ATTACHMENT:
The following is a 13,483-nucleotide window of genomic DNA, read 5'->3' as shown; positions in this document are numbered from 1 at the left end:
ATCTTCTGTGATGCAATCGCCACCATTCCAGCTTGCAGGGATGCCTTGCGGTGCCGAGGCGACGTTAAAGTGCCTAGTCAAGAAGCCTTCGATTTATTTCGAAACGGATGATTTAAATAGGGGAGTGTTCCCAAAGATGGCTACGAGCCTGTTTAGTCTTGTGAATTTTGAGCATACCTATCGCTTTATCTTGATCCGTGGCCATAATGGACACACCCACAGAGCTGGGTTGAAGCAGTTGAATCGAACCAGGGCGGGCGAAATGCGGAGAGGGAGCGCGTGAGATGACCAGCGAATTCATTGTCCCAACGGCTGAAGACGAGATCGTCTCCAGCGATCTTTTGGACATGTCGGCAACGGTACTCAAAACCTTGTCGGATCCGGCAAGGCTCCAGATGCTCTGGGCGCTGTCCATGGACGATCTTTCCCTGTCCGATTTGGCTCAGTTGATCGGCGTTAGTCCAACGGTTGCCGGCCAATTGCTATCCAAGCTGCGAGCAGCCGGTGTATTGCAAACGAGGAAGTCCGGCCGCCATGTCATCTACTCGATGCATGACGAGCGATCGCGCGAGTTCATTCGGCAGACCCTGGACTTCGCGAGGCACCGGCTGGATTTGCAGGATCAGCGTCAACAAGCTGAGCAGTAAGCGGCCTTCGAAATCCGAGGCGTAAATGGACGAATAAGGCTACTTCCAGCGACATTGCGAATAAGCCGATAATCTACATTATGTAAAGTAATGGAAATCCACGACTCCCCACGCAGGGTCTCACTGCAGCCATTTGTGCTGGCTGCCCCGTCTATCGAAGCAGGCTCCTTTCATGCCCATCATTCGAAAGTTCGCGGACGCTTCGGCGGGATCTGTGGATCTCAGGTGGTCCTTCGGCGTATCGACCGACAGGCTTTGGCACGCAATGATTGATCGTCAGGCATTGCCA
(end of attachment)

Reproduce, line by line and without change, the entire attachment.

The following is a 13,483-nucleotide window of genomic DNA, read 5'->3' as shown; positions in this document are numbered from 1 at the left end:
ATCTTCTGTGATGCAATCGCCACCATTCCAGCTTGCAGGGATGCCTTGCGGTGCCGAGGCGACGTTAAAGTGCCTAGTCAAGAAGCCTTCGATTTATTTCGAAACGGATGATTTAAATAGGGGAGTGTTCCCAAAGATGGCTACGAGCCTGTTTAGTCTTGTGAATTTTGAGCATACCTATCGCTTTATCTTGATCCGTGGCCATAATGGACACACCCACAGAGCTGGGTTGAAGCAGTTGAATCGAACCAGGGCGGGCGAAATGCGGAGAGGGAGCGCGTGAGATGACCAGCGAATTCATTGTCCCAACGGCTGAAGACGAGATCGTCTCCAGCGATCTTTTGGACATGTCGGCAACGGTACTCAAAACCTTGTCGGATCCGGCAAGGCTCCAGATGCTCTGGGCGCTGTCCATGGACGATCTTTCCCTGTCCGATTTGGCTCAGTTGATCGGCGTTAGTCCAACGGTTGCCGGCCAATTGCTATCCAAGCTGCGAGCAGCCGGTGTATTGCAAACGAGGAAGTCCGGCCGCCATGTCATCTACTCGATGCATGACGAGCGATCGCGCGAGTTCATTCGGCAGACCCTGGACTTCGCGAGGCACCGGCTGGATTTGCAGGATCAGCGTCAACAAGCTGAGCAGTAAGCGGCCTTCGAAATCCGAGGCGTAAATGGACGAATAAGGCTACTTCCAGCGACATTGCGAATAAGCCGATAATCTACATTATGTAAAGTAATGGAAATCCACGACTCCCCACGCAGGGTCTCACTGCAGCCATTTGTGCTGGCTGCCCCGTCTATCGAAGCAGGCTCCTTTCATGCCCATCATTCGAAAGTTCGCGGACGCTTCGGCGGGATCTGTGGATCTCAGGTGGTCCTTCGGCGTATCGACCGACAGGCTTTGGCACGCAATGATTGATCGTCAGGCATTGCCA